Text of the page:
By Jessica Dawson
Sunday, June 24, 2007
Chilean artist Maria Elena Naveillan plays with words -- literally. In shallow sculptural wall works, her layering of cut-out cardboard vowels in monochromatic black or white prove a conceptual one-liner. More interesting is a wall of 13 vertical canvases hung alongside one another like red earth tablets. From afar, they look as if they're made from striated rock. Up close, those striations turn out to be the silk-screened names of newspapers from around the world. As a group, the canvases signal an enduring desire to communicate. Yet given their elongated, almost funerary, shape, they also portend the printed newspaper's demise.
Maria Elena Naveillan at the Embassy of Chile, 1732 Massachusetts Ave. NW, Monday-Friday 9 a.m.-5 p.m., 202-785-1746, to July 31;http://www.chile-usa.org.Swirls of Color; Interrupted
Two words: Sam Gilliam. The Washington art world's elder statesman exhibits new work at Mateyka. Whether or not you enjoy his hybrid painting-object constructions made from birch panels, you can't deny the sexiness of the iridescent ribbons of paint layered on top. Where past work emphasized the wood panels he paints on, the new work seems content to focus on nail-polish-slick surfaces. In the gallery's rear room, recent works on paper employ silkscreen, stitching and thin coats of concrete in a pastiche that, following current fashion, makes the 1980s new again.
Sam Gilliam at Marsha Mateyka Gallery, 2012 R St. NW, Wednesday-Saturday 11 a.m.-5 p.m., 202-328-0088, to July 21;http://www.marshamateykagallery.com.Shocked 'Straight': A Wrenching Treatment
At Conner, Mary Coble calls up the chilling prospect of sexual reorientation therapy in an occasionally lukewarm installation. A gripping 21-minute video of young men and women -- actors, most likely, though the artist won't say for sure -- recounting tales of shock treatments aimed at turning gay people straight wrenches the heart and the psyche. The rest is icing: A video diptych close-up of Coble's hands during administration of the treatment -- she received the treatment at an opening performance as well -- is too subtle. Remnants of opening night -- the chair, electrodes and zapping equipment -- set the clinical tone.
Mary Coble at Conner Contemporary Art, 1730 Connecticut Ave. NW, Tuesday-Saturday 10 a.m.-5 p.m., 202-588-8750, to June 30;http://www.connercontemporary.com.Drawing Conclusions
Bring your binoculars to Curator's Office, where a survey of drawings, many with microscopically rendered details, hangs in a salon-style arrangement approaching the ceiling. Gallery owner Andrea Pollan and guest co-curator, the collector Fred Ognibene, gathered their favorite works on paper from galleries from New York to Berlin to Dupont Circle. Many explore fantasy worlds that would give psychoanalysts pause. Witness Sigga Bjorg Siggurdordottir's beasties in tutus, and local artist Zach Storm's charming if child-like series about his unending appetite for sugar.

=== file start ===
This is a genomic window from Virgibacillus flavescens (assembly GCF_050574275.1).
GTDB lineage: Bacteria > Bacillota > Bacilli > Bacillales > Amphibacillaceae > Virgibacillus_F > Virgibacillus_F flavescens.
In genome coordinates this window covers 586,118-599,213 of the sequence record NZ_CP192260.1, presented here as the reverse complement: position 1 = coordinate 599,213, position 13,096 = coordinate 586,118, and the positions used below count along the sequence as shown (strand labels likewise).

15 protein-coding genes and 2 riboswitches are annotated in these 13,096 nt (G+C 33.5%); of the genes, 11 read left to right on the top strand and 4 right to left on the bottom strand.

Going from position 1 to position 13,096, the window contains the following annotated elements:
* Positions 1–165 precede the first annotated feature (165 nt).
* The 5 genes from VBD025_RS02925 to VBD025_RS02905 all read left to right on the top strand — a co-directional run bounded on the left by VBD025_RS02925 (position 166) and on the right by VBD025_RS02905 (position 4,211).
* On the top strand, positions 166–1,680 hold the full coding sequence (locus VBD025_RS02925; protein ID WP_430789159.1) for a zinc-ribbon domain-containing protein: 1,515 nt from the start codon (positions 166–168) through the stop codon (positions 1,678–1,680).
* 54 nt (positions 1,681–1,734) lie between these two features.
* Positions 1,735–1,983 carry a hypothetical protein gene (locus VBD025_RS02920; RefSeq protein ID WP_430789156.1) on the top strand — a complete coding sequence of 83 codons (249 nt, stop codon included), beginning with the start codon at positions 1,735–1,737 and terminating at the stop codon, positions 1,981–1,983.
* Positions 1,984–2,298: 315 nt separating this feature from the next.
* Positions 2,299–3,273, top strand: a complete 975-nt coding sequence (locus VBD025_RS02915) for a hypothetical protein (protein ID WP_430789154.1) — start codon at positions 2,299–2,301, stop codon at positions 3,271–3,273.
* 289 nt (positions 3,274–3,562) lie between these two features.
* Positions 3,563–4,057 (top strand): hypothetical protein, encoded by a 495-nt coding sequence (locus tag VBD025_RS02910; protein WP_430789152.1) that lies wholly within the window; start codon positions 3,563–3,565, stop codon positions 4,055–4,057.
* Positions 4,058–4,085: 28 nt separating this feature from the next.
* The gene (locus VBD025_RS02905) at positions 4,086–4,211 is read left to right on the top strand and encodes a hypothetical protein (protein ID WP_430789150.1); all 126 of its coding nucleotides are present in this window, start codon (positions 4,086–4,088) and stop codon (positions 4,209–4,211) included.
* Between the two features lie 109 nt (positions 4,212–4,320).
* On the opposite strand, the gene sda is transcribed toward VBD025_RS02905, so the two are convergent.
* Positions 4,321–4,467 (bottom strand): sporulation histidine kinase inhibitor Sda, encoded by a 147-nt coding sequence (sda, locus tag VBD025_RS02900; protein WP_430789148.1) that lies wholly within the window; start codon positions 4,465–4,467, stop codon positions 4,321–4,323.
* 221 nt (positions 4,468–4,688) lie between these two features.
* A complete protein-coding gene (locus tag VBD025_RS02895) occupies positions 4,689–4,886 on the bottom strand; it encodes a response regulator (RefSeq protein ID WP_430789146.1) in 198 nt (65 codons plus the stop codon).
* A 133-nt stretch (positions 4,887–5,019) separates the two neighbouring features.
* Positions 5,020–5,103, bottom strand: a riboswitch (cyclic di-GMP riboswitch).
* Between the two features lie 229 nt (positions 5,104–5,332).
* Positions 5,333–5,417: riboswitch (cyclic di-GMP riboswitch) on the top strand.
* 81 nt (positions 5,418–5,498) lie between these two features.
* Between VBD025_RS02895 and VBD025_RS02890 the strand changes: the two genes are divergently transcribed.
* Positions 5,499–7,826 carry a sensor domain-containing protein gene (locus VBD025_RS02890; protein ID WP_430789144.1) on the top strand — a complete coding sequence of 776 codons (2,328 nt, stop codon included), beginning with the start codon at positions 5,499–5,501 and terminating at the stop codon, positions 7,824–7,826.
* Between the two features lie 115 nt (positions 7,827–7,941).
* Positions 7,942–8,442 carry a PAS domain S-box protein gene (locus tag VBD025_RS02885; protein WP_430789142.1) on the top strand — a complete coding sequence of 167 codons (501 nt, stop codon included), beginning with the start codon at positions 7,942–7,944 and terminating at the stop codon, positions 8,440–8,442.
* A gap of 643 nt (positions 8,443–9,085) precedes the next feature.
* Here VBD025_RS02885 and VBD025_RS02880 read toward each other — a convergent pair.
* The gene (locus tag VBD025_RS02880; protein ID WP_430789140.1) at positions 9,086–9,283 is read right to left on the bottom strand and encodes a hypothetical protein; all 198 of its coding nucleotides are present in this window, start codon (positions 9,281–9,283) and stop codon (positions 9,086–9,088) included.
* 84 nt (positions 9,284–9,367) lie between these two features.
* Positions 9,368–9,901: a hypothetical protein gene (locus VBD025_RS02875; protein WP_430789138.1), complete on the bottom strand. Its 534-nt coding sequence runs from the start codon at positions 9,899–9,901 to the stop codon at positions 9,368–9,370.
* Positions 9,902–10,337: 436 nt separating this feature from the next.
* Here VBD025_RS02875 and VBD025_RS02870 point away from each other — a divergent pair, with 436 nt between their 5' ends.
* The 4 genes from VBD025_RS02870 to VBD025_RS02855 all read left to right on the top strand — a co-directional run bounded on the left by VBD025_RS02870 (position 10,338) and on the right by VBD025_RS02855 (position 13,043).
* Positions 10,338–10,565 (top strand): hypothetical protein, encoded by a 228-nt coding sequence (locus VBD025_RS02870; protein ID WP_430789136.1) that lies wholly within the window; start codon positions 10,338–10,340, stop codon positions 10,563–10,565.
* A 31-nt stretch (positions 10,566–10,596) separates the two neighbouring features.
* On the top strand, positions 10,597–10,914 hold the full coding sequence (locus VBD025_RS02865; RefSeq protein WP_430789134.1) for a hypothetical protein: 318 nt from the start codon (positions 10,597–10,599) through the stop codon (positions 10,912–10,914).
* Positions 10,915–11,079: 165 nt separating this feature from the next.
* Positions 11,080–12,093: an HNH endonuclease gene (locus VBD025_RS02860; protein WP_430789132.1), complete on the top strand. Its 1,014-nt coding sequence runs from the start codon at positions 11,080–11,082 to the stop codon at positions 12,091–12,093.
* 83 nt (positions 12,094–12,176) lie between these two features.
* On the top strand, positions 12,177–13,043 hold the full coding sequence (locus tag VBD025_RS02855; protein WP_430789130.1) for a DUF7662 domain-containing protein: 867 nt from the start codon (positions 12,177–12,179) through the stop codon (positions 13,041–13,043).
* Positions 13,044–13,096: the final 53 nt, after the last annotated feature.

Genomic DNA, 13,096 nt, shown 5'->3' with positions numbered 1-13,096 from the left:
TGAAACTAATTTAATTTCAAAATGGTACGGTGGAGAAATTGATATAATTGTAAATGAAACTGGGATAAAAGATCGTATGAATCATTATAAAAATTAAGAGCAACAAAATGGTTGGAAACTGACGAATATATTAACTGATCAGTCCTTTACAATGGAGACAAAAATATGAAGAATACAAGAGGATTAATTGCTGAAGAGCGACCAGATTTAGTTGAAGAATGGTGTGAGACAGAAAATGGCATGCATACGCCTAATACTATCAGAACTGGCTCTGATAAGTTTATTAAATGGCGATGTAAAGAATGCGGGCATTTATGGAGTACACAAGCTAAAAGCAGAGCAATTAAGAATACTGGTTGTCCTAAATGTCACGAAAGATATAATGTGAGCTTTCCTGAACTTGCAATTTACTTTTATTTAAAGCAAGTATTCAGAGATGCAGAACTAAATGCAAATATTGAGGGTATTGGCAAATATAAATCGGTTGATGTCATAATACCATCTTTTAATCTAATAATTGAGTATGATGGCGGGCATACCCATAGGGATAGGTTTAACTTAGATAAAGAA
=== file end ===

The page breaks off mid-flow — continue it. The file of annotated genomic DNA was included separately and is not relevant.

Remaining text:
"Three Part Harmony: Definition, Delicacy and Detail in Drawing" at Curator's Office, 1515 14th St. NW, Wednesday-Saturday noon-6pm., 202-387-1008, to July 14;http://www.curatorsoffice.com.Adamson's 'Pulp Fiction': Attention Must Be Paid
A loosely organized group show of artists tackling stories hangs at Adamson. Prints by a solid roster of contemporary artists riff on Dracula, Voodoo or more personal narratives. From the irritating-but-memorable department emerges Hope Gangloff, a New York artist who chronicles her too-cool-for-school friends slumming it at strip clubs and Coney Island. Gangloff's colored pen on paper renderings of these hopelessly groovy friends are so itchy you can't ignore them. Other highlights include kooky cut-paper pictures featuring a mostly nude Kiki Smith dressed up like a turtle, a butterfly and a bat. Don't ask, just look.
"Pulp Fiction" at Adamson Gallery, 1515 14th St. NW, Tuesday-Friday 11:30 a.m.-5 p.m., Saturday noon-5 p.m., 202-232-0707, to July 14;http://www.adamsongallery.com.Jewish Berliners, Through a Lens Darkly
The heart aches to see Roman Vishniac's photographs of Berliners on the eve of the Second World War. Black and white prints, many vintage, by the Russian-born photographer and biologist show Jewish Berlin on the brink of epic trauma. A 1933 election poster foreshadows Hitler's rise; a graffito depicting the Star of David on a gallows portends disaster. Found after the photographer's death in 1990, many of these pictures were snapped simply to finish off rolls of scientific work. Unwittingly, Vishniac captured a precarious moment.
"Roman Vishniac's Berlin" at Sixth & I Historic Synagogue, 600 I St. NW, Monday-Thursday noon-3 p.m. and by appointment, 202-408-3100, to Aug. 24;http://www.sixthandi.org/.